Millions Movie Review
Welcome to the dilemma in which Damien (Alexander Nathan Etel) and Anthony (Lewis Owen McGibbon) find themselves after moving to a developing British subdivision with their father (James Nesbitt) shortly after their mother passes away. Damien discovers the loot one afternoon as he watches trains pass while inside his homemade cardboard box hut. A spiritual young lad obsessed with famous saints, Damien believes the money is a gift from God; therefore, he wants to give it to charities and poor people. When Anthony finds out about the money, however, he has other ideas for the money...
Kids, rejoice! Millions marks director Danny Boyle's (Trainspotting, 28 Days Later) first major endeavor into family-oriented territory (though it does feel strange watching such innocence from a director who's most famous for films about ravenous zombies, beach sex, and cocaine addicts). Though, despite the new territory, Boyle handles the material beautifully, never allowing the film to become too juvenile for adults or too morally complicated for children; Millions is an all-around audience pleaser -- a thought-provoking delight. Boyle proves he doesn't need drugs, violence, or sex to make a film that packs quite a punch.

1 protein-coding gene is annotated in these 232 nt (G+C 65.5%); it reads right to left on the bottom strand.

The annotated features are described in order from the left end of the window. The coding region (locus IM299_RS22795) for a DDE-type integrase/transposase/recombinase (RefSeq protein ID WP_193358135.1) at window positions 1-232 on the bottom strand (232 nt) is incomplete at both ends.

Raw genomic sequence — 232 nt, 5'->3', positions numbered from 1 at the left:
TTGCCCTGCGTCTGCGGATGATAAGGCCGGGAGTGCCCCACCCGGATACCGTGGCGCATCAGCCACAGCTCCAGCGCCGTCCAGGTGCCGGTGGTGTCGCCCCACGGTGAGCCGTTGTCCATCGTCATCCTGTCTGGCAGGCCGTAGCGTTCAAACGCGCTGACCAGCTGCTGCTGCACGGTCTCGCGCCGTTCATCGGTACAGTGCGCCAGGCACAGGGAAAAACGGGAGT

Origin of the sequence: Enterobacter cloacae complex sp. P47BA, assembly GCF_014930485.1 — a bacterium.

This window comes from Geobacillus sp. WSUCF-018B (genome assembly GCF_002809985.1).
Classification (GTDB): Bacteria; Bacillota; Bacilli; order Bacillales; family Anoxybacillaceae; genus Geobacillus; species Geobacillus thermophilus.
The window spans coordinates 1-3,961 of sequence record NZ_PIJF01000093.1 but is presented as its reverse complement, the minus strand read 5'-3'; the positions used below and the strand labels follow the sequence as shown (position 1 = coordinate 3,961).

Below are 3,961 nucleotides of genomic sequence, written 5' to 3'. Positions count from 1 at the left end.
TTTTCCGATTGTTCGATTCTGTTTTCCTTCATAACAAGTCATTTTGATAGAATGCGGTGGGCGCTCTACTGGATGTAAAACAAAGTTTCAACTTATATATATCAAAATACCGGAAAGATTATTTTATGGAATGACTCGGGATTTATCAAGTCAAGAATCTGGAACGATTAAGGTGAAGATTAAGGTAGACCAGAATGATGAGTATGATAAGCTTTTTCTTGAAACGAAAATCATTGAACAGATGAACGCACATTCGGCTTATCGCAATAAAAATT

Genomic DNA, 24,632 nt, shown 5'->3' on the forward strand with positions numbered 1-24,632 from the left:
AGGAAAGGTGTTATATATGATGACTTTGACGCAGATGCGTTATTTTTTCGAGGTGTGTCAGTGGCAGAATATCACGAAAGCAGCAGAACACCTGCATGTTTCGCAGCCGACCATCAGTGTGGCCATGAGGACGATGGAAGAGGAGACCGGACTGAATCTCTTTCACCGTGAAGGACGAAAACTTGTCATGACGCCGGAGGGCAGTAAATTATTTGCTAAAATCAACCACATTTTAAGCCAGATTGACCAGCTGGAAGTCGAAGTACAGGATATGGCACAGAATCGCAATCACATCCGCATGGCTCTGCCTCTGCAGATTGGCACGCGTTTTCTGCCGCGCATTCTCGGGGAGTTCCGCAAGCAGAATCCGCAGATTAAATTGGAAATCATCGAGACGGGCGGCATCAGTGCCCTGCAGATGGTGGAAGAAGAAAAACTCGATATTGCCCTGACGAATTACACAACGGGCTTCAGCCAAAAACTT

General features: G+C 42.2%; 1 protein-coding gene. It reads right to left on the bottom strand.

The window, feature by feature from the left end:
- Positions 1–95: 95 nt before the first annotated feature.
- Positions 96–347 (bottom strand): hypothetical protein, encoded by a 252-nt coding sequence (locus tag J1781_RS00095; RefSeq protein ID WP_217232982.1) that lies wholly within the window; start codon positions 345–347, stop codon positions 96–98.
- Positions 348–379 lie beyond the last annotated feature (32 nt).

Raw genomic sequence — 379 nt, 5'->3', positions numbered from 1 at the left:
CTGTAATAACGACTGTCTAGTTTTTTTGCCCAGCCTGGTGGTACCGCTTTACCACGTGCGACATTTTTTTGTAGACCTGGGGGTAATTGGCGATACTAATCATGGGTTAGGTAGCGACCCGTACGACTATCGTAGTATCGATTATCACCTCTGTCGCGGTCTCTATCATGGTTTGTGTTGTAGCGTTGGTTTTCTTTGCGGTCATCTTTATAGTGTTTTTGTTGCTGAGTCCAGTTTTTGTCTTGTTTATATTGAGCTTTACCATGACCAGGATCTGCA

Relatively novice actors Alexander Nathan Etel and Lewis Owen McGibbon portray Damien and Anthony, and they are quite effective in their roles, which further demonstrates Boyle's resolute ability to mold actors. Boyle gives the film a sense of urgency through the currency exchange predicament and the presence of a manipulative thief, yet Etel and Lewis give their characters a sense of casual curiosity. Millions eludes wonder and imagination because it is seen primarily through the eyes of these children, who are old enough to understand the moral dilemmas of their situation, but too young to understand its gravity. It's an interesting effect.
Ultimately, the heart of Millions is a gourmet dish in the midst of a cheap Sunday buffet. Boyle, directing a script by Frank Cottrell Boyce (24 Hour Party People), allows the plate to become overcrowded with subplots. With all the chatter about the diseased mother, the father's love life, suspicious charities, famous saints, a pesky thief, relocation, Christmastime burglaries, and more, it's hard to focus on the most appetizing part of the story. Not that the subplots are aimless. They do develop a satisfying narrative, and certainly don't make for boring fodder.
Even at a mere 97 minutes, however, Millions would be a trillion times more engaging with some additional editing (cutting a few scenes with the obnoxious, advice-giving saints would work wonders). Though, Boyle won't disappoint his fans, which will more than likely commend him for trying something different from his previous projects. He's taking a risk here... and isn't that what filmmaking is all about?